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Solutions headlines are more likely to be clicked on by readers than non-solutions headlines, according to a new report released yesterday (June 2) by the Engaging News Project.

The research was conducted in partnership with The Huffington Post and tested readers' reaction to 50 pairs of headlines. The publisher randomly chose whether visitors to its homepage were shown a headline that emphasised a problem, or one which emphasised a solution – with both linking to the same article.

Doctor Talia Stroud, one of the report's authors, explained that across the 50 Huffington Post tests, the solutions-oriented headlines gathered were clicked 56 per cent of the time, the non-solutions headlines attracted clicks 40 per cent of the time, and the two only tied four per cent of the time.

"For a journalist, this doesn't mean that you are guaranteed to get clicks, but we do see that over many trials, it seems as if a solutions headline yields more clicks than a problem headline," Stroud told

Solutions journalism, which focuses on responses to entrenched social problems by detailing what is working and why, is also thought by many to help news organisations improve their reporting, by helping readers to see the whole story rather than just the problem.

An additional experiment also found that other factors affected the number of clicks received by each headline, such as including the word 'simple' in it, or a mysterious unnamed location.

The research team conducted a survey-based experiment with over 1,000 adults in the US, analysing what attributes of solutions headlines heighten or diminish readers' interest.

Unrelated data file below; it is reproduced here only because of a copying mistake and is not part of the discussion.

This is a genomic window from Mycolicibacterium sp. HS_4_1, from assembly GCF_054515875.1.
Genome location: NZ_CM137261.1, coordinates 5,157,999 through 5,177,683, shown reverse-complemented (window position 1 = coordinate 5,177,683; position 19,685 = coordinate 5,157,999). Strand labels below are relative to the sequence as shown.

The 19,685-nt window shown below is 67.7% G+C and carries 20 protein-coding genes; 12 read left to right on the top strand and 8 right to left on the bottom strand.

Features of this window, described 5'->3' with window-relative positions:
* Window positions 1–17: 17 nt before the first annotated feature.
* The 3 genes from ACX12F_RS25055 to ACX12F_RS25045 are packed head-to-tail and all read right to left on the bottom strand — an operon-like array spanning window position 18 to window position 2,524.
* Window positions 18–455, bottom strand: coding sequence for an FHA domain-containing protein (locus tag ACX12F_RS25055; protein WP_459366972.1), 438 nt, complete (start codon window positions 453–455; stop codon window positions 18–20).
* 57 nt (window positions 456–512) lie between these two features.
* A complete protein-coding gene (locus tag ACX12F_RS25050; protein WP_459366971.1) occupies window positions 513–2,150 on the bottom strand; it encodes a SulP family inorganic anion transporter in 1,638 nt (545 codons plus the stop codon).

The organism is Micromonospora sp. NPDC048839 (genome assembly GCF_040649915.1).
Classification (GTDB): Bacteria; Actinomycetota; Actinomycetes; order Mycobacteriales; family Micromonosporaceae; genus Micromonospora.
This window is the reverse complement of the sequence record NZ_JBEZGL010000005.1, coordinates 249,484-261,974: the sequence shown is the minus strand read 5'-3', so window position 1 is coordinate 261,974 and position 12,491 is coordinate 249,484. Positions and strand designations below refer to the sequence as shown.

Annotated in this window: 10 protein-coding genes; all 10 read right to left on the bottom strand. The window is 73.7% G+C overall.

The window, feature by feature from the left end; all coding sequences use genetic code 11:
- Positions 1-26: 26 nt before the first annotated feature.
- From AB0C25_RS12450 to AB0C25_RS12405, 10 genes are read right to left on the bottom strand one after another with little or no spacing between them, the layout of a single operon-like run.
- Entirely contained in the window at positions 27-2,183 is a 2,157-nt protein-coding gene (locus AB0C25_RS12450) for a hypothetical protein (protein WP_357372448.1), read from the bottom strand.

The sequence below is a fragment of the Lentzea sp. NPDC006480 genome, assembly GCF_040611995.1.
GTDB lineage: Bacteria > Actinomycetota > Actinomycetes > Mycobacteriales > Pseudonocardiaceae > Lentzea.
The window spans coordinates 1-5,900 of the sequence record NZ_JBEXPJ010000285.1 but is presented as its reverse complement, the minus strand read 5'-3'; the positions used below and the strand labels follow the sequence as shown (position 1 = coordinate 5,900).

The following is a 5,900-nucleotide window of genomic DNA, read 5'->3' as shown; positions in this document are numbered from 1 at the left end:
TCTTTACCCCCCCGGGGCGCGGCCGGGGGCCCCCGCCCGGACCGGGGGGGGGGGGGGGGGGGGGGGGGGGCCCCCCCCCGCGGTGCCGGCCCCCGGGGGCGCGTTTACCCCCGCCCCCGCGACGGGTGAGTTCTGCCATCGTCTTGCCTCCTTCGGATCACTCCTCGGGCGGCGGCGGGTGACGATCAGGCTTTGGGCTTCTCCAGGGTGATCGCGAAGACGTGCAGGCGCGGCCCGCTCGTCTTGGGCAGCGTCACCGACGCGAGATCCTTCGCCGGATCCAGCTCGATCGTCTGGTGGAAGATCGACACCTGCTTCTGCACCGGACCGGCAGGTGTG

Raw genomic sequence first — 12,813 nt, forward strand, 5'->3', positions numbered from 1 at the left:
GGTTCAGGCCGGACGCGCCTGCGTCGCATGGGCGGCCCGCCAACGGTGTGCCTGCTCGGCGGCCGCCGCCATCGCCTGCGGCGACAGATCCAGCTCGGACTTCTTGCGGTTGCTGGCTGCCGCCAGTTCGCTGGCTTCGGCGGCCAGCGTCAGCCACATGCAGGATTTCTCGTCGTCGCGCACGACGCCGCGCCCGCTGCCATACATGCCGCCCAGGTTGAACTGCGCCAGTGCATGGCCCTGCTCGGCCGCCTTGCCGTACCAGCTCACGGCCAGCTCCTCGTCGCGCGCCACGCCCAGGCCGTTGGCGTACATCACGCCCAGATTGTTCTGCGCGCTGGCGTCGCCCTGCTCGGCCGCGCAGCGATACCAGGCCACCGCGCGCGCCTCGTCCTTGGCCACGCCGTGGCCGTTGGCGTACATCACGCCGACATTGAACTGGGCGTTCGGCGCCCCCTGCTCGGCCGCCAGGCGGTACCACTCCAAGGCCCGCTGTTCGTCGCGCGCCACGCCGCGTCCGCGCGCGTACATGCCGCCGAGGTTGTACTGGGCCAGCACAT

"We gave people a set of four headlines, with only one of them solutions-based, which was manipulated for what it contained," said Stroud.

She explained that survey respondents would be shown a solutions-oriented headline, but half of them were given a headline containing the word 'simple' for example, which was removed for everyone else remaining.

Participants were asked to pick the headline they would most like to read.

The survey revealed that adding the word 'simple' actually depressed clicks, with more participants choosing the headlines excluding the word, but from a closer look at the Huffington Post research, they saw that six solutions headlines containing the world 'simple' outperformed the problem headlines.

"We think that perhaps the word 'simple' matters differently depending on the subject – so it might be fine to say something like: 'one simple way to help reduce your water bill'.

"But to say a solution is 'simple' for a problem like domestic violence for instance, may lead people to think that the word was inappropriately used."

Additionally, they found that adding the word 'you' in headlines did not have a significant influence on the click-through rate and the same results were found from adding a call to action, such as 'This is a problem. Here's how to help.'

The team found that including a mysterious location increased the numer of clicks, such as 'One country's ambitious plan to restore wildlife in the wetlands', which encouraged the reader to find out the location.

"I think that if you are in a situation where you have a solutions story that is confined to a certain geographic location, there is some utility to making it more ambiguous so people have to click through to uncover the information," Stroud said.

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